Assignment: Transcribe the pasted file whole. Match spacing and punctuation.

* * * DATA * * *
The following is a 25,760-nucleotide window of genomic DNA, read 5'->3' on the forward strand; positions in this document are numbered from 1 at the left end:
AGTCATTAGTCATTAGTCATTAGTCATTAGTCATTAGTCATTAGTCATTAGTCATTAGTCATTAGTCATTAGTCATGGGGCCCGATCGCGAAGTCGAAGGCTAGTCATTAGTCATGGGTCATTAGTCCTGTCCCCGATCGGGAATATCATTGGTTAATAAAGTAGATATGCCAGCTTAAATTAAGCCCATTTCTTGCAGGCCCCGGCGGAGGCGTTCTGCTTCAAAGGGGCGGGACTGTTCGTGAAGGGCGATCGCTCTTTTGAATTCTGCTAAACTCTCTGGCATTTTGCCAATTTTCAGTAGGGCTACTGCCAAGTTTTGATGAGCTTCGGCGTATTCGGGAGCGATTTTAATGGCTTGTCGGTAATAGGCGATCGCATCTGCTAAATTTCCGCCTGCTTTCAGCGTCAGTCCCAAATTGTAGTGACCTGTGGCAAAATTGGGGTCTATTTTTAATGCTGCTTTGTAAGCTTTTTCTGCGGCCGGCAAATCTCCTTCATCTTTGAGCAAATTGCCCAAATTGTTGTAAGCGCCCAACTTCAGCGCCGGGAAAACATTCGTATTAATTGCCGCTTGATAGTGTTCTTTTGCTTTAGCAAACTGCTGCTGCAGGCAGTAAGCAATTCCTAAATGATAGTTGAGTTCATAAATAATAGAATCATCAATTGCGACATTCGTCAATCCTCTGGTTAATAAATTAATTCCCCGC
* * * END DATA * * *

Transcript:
The following is a 25,760-nucleotide window of genomic DNA, read 5'->3' on the forward strand; positions in this document are numbered from 1 at the left end:
AGTCATTAGTCATTAGTCATTAGTCATTAGTCATTAGTCATTAGTCATTAGTCATTAGTCATTAGTCATTAGTCATGGGGCCCGATCGCGAAGTCGAAGGCTAGTCATTAGTCATGGGTCATTAGTCCTGTCCCCGATCGGGAATATCATTGGTTAATAAAGTAGATATGCCAGCTTAAATTAAGCCCATTTCTTGCAGGCCCCGGCGGAGGCGTTCTGCTTCAAAGGGGCGGGACTGTTCGTGAAGGGCGATCGCTCTTTTGAATTCTGCTAAACTCTCTGGCATTTTGCCAATTTTCAGTAGGGCTACTGCCAAGTTTTGATGAGCTTCGGCGTATTCGGGAGCGATTTTAATGGCTTGTCGGTAATAGGCGATCGCATCTGCTAAATTTCCGCCTGCTTTCAGCGTCAGTCCCAAATTGTAGTGACCTGTGGCAAAATTGGGGTCTATTTTTAATGCTGCTTTGTAAGCTTTTTCTGCGGCCGGCAAATCTCCTTCATCTTTGAGCAAATTGCCCAAATTGTTGTAAGCGCCCAACTTCAGCGCCGGGAAAACATTCGTATTAATTGCCGCTTGATAGTGTTCTTTTGCTTTAGCAAACTGCTGCTGCAGGCAGTAAGCAATTCCTAAATGATAGTTGAGTTCATAAATAATAGAATCATCAATTGCGACATTCGTCAATCCTCTGGTTAATAAATTAATTCCCCGC